Another option for the green leaning road user is to convert an existing vehicle to battery/electric. Certainly it would have to be a fairly well-heeled road user; the conversions are not cheap.
Somerset-based Alternative Vehicles Technology Managing Director Robert Fowler informs us:
“If you brought in a Peugeot 107 for example, the conversion cost would be around £9,000, including the lead-acid batteries” He says. “That would give you a vehicle capable of 65-70mph with a range of 20-40 miles. If you wanted to go for longer range and higher top speed you could add another £20,000 for lithium batteries though”.
“There is a trade-off to be made between top speed and range, and it really depends on the preference of the user – do they need hill-climbing ability or speed and range on the flat?” he continued. “We retain the existing gearbox, and it can be fixed in second for really simple operation, or we can put in a set of ratios to achieve better efficiency at higher speeds”.
From the vehicle servicing angle, the electric motor is a nightmare – it doesn’t need any! Even the brushes are now becoming defunct.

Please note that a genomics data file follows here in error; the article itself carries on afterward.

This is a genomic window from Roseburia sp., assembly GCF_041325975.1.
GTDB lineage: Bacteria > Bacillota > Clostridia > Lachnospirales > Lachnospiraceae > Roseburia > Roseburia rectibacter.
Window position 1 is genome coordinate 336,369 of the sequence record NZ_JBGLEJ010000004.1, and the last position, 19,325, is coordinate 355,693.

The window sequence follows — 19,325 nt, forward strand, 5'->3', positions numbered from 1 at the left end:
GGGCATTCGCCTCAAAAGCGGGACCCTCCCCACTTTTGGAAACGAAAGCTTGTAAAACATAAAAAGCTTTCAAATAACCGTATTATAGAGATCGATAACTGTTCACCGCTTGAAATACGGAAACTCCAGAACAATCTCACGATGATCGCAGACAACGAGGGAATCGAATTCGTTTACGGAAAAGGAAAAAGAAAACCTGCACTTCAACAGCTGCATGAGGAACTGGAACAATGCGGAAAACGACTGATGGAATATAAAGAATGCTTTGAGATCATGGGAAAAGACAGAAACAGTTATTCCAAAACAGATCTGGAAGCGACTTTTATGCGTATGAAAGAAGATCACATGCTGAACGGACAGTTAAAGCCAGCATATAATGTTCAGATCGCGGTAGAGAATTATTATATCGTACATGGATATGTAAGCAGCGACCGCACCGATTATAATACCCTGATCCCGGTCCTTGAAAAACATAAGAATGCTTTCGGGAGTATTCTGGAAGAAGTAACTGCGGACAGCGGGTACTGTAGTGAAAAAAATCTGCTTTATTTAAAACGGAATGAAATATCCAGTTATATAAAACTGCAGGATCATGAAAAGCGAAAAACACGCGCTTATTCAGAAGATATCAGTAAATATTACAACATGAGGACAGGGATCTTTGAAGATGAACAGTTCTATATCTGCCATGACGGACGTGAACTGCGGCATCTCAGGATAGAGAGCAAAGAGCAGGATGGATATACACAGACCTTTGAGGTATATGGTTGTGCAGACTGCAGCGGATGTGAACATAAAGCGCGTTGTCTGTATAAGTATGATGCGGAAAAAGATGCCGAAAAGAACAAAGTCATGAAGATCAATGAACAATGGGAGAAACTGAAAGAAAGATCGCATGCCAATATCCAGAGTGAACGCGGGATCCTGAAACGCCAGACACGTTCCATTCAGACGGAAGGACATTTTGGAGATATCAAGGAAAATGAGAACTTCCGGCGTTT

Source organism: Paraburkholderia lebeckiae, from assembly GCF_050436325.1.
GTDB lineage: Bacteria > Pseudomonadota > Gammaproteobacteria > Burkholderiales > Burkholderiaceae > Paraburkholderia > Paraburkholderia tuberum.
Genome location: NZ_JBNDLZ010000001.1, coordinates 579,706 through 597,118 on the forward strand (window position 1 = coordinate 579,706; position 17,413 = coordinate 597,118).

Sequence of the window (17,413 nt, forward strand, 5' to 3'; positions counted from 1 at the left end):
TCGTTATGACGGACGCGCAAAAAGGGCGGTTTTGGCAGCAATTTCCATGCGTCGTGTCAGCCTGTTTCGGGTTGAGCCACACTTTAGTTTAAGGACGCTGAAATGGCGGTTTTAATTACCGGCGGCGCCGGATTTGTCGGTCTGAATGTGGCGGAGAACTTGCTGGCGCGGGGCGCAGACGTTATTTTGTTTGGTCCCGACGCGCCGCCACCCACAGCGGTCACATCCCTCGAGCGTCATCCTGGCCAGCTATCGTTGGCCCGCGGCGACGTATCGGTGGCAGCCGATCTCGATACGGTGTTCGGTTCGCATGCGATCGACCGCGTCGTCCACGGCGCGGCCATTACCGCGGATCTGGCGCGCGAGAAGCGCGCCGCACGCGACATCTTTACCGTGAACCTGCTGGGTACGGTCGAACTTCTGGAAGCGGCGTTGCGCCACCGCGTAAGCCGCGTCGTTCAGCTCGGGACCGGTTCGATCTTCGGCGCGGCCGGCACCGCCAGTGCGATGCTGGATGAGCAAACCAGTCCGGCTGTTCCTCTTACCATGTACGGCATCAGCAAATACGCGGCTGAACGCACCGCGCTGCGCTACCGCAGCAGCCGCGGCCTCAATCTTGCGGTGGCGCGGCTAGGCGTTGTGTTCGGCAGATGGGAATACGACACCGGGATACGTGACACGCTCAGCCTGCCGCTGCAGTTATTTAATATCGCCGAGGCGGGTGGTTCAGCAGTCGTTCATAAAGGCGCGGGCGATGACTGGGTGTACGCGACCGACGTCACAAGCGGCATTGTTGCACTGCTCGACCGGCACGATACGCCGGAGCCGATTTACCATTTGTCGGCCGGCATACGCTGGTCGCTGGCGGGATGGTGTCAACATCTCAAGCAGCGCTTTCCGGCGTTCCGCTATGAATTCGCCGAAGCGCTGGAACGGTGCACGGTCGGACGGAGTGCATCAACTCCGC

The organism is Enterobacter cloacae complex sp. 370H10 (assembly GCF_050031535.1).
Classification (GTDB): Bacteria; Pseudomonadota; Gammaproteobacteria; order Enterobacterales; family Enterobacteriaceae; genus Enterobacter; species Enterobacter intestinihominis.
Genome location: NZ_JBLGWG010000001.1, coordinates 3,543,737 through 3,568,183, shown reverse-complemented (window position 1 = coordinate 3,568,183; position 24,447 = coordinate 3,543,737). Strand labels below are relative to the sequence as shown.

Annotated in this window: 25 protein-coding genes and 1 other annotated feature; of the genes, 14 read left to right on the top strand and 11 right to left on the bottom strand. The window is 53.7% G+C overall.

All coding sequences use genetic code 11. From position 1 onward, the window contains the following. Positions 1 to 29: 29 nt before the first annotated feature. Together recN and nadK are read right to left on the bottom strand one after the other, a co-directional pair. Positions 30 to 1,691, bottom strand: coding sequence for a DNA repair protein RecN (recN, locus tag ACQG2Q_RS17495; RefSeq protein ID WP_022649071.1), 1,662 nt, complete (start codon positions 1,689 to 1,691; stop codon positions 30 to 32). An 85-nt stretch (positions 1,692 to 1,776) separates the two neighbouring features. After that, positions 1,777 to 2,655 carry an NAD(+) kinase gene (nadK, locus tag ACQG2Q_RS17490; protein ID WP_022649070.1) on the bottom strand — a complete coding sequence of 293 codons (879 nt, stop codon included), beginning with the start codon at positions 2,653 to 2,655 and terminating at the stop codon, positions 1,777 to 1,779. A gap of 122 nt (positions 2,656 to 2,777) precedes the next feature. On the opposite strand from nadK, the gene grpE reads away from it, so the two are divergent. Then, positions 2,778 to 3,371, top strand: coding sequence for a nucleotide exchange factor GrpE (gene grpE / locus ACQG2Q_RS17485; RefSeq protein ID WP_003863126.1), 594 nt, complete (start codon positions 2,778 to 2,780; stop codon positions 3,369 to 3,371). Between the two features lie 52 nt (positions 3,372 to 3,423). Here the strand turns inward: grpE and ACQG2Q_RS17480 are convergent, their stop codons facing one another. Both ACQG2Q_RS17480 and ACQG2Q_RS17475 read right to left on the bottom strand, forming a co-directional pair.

At present the batteries, which are expected to last between two to five years dependent upon use, are the only part of the power chain which may require service.
Of course the brakes, lights, tyres, steering and suspension will all require attention at the appropriate intervals, but look at it this way; you won’t be needing to raise finance for training or sophisticated tools and equipment to work on the engines!
At present, and perhaps for that very reason, the major vehicle manufacturers seem to be keeping no more than a wary eye on electric vehicle use – servicing makes a significant contribution to their revenues in today’s retail climate – and until they decide they are losing sales or market share, the upward sales curve of electric vehicle sales may well be slow and gradual. But a further significant breakthrough in battery technology could be all it takes, for millions of city commuters, not to mention the ecology conscious suburban and country driver, to swing that pendulum right over to the battery powered vehicle.
Left: the BlueCar. In 2005 The Bolloré group, through its subsidiary BatScap, introduced an electric vehicle (EV) concept car using its new Lithium-Metal-Polymer (LMP) batteries at the Geneva Motor Show.
The Bolloré Group is not trying to become an auto maker but is eager to have its battery technology used in a vehicle.
The BlueCar, with its LMP batteries offers an operating range of 200-250 kilometres (124-155 miles) and a top speed of 134 kph (84 mph).
A full recharge requires six hours, a two-hour recharge will recover 50% capacity.
BlueCar has three front seats and an 810 litre (28.6 cubic feet) storage area in the rear. The vehicle is mere 3.05 metres (10 feet) long, or exactly the same length as the original Mini. Two fold-up jump seats can also be installed in this area, making the BlueCar a five-seater.